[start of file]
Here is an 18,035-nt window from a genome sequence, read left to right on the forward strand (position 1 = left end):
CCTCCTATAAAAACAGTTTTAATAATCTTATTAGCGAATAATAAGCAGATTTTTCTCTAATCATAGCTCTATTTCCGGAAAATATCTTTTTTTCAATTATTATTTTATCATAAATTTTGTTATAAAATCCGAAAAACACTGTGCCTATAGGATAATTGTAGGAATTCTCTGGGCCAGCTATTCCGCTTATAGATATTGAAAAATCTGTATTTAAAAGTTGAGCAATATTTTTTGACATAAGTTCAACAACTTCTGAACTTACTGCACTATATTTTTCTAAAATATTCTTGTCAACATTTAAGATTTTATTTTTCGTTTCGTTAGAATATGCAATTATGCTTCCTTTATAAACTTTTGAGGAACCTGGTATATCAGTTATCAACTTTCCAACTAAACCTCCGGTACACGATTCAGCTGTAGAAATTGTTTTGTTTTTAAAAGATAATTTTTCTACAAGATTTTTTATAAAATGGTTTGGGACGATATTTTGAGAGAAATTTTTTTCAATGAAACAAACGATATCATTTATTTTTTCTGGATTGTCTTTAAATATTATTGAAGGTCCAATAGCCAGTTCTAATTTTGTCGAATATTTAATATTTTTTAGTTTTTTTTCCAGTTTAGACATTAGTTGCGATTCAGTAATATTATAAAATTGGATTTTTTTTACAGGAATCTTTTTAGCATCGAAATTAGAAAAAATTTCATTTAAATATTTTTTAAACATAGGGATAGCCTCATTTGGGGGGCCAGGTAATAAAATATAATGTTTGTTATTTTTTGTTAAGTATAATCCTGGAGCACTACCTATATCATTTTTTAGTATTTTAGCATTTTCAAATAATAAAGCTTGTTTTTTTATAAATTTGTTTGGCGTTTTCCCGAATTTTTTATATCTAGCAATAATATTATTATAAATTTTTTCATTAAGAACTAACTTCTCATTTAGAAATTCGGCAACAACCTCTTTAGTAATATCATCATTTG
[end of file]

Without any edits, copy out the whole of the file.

Here is an 18,035-nt window from a genome sequence, read left to right on the forward strand (position 1 = left end):
CCTCCTATAAAAACAGTTTTAATAATCTTATTAGCGAATAATAAGCAGATTTTTCTCTAATCATAGCTCTATTTCCGGAAAATATCTTTTTTTCAATTATTATTTTATCATAAATTTTGTTATAAAATCCGAAAAACACTGTGCCTATAGGATAATTGTAGGAATTCTCTGGGCCAGCTATTCCGCTTATAGATATTGAAAAATCTGTATTTAAAAGTTGAGCAATATTTTTTGACATAAGTTCAACAACTTCTGAACTTACTGCACTATATTTTTCTAAAATATTCTTGTCAACATTTAAGATTTTATTTTTCGTTTCGTTAGAATATGCAATTATGCTTCCTTTATAAACTTTTGAGGAACCTGGTATATCAGTTATCAACTTTCCAACTAAACCTCCGGTACACGATTCAGCTGTAGAAATTGTTTTGTTTTTAAAAGATAATTTTTCTACAAGATTTTTTATAAAATGGTTTGGGACGATATTTTGAGAGAAATTTTTTTCAATGAAACAAACGATATCATTTATTTTTTCTGGATTGTCTTTAAATATTATTGAAGGTCCAATAGCCAGTTCTAATTTTGTCGAATATTTAATATTTTTTAGTTTTTTTTCCAGTTTAGACATTAGTTGCGATTCAGTAATATTATAAAATTGGATTTTTTTTACAGGAATCTTTTTAGCATCGAAATTAGAAAAAATTTCATTTAAATATTTTTTAAACATAGGGATAGCCTCATTTGGGGGGCCAGGTAATAAAATATAATGTTTGTTATTTTTTGTTAAGTATAATCCTGGAGCACTACCTATATCATTTTTTAGTATTTTAGCATTTTCAAATAATAAAGCTTGTTTTTTTATAAATTTGTTTGGCGTTTTCCCGAATTTTTTATATCTAGCAATAATATTATTATAAATTTTTTCATTAAGAACTAACTTCTCATTTAGAAATTCGGCAACAACCTCTTTAGTAATATCATCATTTG